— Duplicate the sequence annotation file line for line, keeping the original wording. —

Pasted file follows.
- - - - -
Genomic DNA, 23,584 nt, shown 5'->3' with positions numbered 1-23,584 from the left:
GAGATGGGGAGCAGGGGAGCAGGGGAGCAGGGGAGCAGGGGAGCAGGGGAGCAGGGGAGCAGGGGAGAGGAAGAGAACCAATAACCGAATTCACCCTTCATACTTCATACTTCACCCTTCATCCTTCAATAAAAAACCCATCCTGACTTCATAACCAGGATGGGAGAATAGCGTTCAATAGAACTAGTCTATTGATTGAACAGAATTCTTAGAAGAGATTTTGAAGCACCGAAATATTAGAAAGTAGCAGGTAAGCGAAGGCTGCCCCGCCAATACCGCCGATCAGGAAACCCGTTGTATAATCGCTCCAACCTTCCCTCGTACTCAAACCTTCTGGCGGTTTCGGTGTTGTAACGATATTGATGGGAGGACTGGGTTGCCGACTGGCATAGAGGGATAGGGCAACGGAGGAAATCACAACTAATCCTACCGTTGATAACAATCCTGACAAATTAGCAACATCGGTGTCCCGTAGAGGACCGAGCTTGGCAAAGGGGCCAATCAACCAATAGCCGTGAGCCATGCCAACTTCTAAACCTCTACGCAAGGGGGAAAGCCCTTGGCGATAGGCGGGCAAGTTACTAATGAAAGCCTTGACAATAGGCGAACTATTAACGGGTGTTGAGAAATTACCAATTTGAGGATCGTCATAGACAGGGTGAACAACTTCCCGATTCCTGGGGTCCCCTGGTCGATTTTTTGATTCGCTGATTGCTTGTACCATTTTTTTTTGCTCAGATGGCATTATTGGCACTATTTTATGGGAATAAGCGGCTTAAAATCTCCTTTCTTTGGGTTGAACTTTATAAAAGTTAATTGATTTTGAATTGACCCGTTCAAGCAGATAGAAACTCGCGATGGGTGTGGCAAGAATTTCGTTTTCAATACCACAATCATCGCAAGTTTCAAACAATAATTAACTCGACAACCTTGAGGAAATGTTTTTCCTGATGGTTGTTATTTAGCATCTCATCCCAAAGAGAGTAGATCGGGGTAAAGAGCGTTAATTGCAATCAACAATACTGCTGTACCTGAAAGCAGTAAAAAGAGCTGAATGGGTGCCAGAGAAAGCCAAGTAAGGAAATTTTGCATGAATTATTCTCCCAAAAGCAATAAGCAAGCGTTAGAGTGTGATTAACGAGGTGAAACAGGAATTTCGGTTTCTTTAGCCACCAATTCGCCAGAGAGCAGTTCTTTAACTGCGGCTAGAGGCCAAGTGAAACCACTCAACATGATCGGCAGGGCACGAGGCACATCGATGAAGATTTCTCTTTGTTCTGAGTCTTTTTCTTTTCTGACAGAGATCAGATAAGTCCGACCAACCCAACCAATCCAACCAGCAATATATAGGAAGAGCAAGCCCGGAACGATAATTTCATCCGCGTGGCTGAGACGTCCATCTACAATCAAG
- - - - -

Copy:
Genomic DNA, 23,584 nt, shown 5'->3' with positions numbered 1-23,584 from the left:
GAGATGGGGAGCAGGGGAGCAGGGGAGCAGGGGAGCAGGGGAGCAGGGGAGCAGGGGAGCAGGGGAGAGGAAGAGAACCAATAACCGAATTCACCCTTCATACTTCATACTTCACCCTTCATCCTTCAATAAAAAACCCATCCTGACTTCATAACCAGGATGGGAGAATAGCGTTCAATAGAACTAGTCTATTGATTGAACAGAATTCTTAGAAGAGATTTTGAAGCACCGAAATATTAGAAAGTAGCAGGTAAGCGAAGGCTGCCCCGCCAATACCGCCGATCAGGAAACCCGTTGTATAATCGCTCCAACCTTCCCTCGTACTCAAACCTTCTGGCGGTTTCGGTGTTGTAACGATATTGATGGGAGGACTGGGTTGCCGACTGGCATAGAGGGATAGGGCAACGGAGGAAATCACAACTAATCCTACCGTTGATAACAATCCTGACAAATTAGCAACATCGGTGTCCCGTAGAGGACCGAGCTTGGCAAAGGGGCCAATCAACCAATAGCCGTGAGCCATGCCAACTTCTAAACCTCTACGCAAGGGGGAAAGCCCTTGGCGATAGGCGGGCAAGTTACTAATGAAAGCCTTGACAATAGGCGAACTATTAACGGGTGTTGAGAAATTACCAATTTGAGGATCGTCATAGACAGGGTGAACAACTTCCCGATTCCTGGGGTCCCCTGGTCGATTTTTTGATTCGCTGATTGCTTGTACCATTTTTTTTTGCTCAGATGGCATTATTGGCACTATTTTATGGGAATAAGCGGCTTAAAATCTCCTTTCTTTGGGTTGAACTTTATAAAAGTTAATTGATTTTGAATTGACCCGTTCAAGCAGATAGAAACTCGCGATGGGTGTGGCAAGAATTTCGTTTTCAATACCACAATCATCGCAAGTTTCAAACAATAATTAACTCGACAACCTTGAGGAAATGTTTTTCCTGATGGTTGTTATTTAGCATCTCATCCCAAAGAGAGTAGATCGGGGTAAAGAGCGTTAATTGCAATCAACAATACTGCTGTACCTGAAAGCAGTAAAAAGAGCTGAATGGGTGCCAGAGAAAGCCAAGTAAGGAAATTTTGCATGAATTATTCTCCCAAAAGCAATAAGCAAGCGTTAGAGTGTGATTAACGAGGTGAAACAGGAATTTCGGTTTCTTTAGCCACCAATTCGCCAGAGAGCAGTTCTTTAACTGCGGCTAGAGGCCAAGTGAAACCACTCAACATGATCGGCAGGGCACGAGGCACATCGATGAAGATTTCTCTTTGTTCTGAGTCTTTTTCTTTTCTGACAGAGATCAGATAAGTCCGACCAACCCAACCAATCCAACCAGCAATATATAGGAAGAGCAAGCCCGGAACGATAATTTCATCCGCGTGGCTGAGACGTCCATCTACAATCAAG